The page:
The underlying premise of both airline and hotel loyalty programs, although obscured by complications such as points and miles, is that after spending/staying/flying a certain amount, you get some small percentage of your participation returned back to you for free. In its simplest form, there have been programs like ‘stay nine nights (or take nine flights), get the tenth for free’, and that’s an easy equation to understand – one of every ten is free.
Now the thing about such programs is that they should be inflation-proof. One free night for every nine paid nights, or whatever the formula ends up as being, is nothing to do with the dollars paid or the equivalent dollar value of the free reward. If hotel room rates go up, then the value of your reward increases, but so too does the cost of the nine nights you paid for to qualify for the tenth night free.
So why don’t hotels, airlines, etc, just offer straightforward simple programs like this? Well, for one, think of all the high-powered marketing MBA’s – ‘loyalty program managers’ – who would be out of jobs! More seriously, not only do the loyalty programs try to ‘dress up’ their prog
rams to make them more appealing, but they also have a valid reason for ‘complicating’ things – matching together high and low value stays/flights on the earnings side of the equation with high/low value rewards on the other side of the equation.
And, by some amazing coincidence, by somewhat disconnecting the underlying simple concept of ‘one free in every ten’ such as you might get with a punch card at your local coffee store, it also, alas, makes it easier for the program managers to change the rules without making it blatantly obvious that you’re losing out every time they do so.
Over time, and little by little, we’ve seen massive reductions in the value of rewards in all these programs. For example, when was the last time you used only 20,000 flown miles to get a free roundtrip ticket anywhere in the US an airline flies, and without any additional fees and taxes? And I fondly remember a Holiday Inn program twenty or more years ago that required staying at their hotels for maybe only a dozen nights or so and getting a free roundtrip air ticket to London in return! Wow.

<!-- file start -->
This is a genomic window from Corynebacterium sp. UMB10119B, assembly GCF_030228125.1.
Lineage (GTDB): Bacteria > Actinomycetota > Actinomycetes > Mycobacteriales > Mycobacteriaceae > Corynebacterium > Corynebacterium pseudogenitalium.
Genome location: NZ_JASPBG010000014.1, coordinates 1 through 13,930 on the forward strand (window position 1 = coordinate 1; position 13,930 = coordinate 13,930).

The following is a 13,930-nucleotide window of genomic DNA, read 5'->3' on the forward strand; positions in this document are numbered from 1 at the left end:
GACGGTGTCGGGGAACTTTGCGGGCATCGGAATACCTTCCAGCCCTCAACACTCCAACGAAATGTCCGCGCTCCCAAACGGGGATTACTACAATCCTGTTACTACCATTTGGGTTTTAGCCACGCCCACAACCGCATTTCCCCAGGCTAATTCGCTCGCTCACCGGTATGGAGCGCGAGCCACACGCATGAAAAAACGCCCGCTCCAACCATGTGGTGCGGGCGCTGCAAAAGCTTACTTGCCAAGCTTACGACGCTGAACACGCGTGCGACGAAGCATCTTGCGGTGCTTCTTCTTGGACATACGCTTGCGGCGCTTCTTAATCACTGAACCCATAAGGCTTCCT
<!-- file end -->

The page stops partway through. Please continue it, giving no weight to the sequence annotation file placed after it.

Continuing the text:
But with the chains continually playing games to obscure the underlying link (which does exist) between ‘how much do I have to stay/spend and what do I get in return for this’ equation which is the ultimate measure of a program’s value, the value we receive goes down and down – even though we’re often told the opposite when changes occur (see the Starwood quote in a few paragraphs time for the most recent example of that).
Some program changes are valid and fair. For example, if a hotel becomes twice as ‘good’ as it formerly was, it is fair to move it up to a higher level of points required for a free stay, but it is not free to increase the number of points needed per level of reward.
This article details the latest round of increases – well, better to call them this year’s round of value decreases in hotel loyalty programs. You’ve got to particularly like the 180° opposite response to what their customers asked for adopted by Starwood – their members were complaining about a shortage of available free rooms to cash in their points with, so Starwood’s response was not to release more rooms for award redemption, but rather to increase the number of points it takes to get a free room!
Fighting Back Against Diminished Program Benefits
Unless you’re an elite level guest and able to benefit from upgrades and other perks, the article’s advice is sensible. The diminishing value of the hotel loyalty programs weakens their hold on you. You should book and buy your hotel rooms through the cheapest source possible, and treat the disloyalty on the part of the hotels to their frequent guests with similar disloyalty on your part.
Stay at the hotel that is best value and most convenient, not at the one you’re trying to amass reward points with. Perhaps when the hotels realize their loyalty programs are no longer working them, they’ll start making them more valuable again.
The other great resource when booking hotel rooms close to arrival is Priceline and use their bidding process for hotels. You can get huge savings on what you’d pay to the hotel by going through Priceline, more than enough to compensate for the loss of loyalty program points.
There are some tricks and techniques you can use to get the best value from Priceline. I have a very extensive four part series on how to save money by booking hotels through Priceline. Recommended reading for the weekend, perhaps!
There’s also an article series about how to negotiate a lower rate with a hotel that might also be helpful. If you’re successful at negotiating a better rate directly with the hotel, that presumably allows you to collect loyalty points too.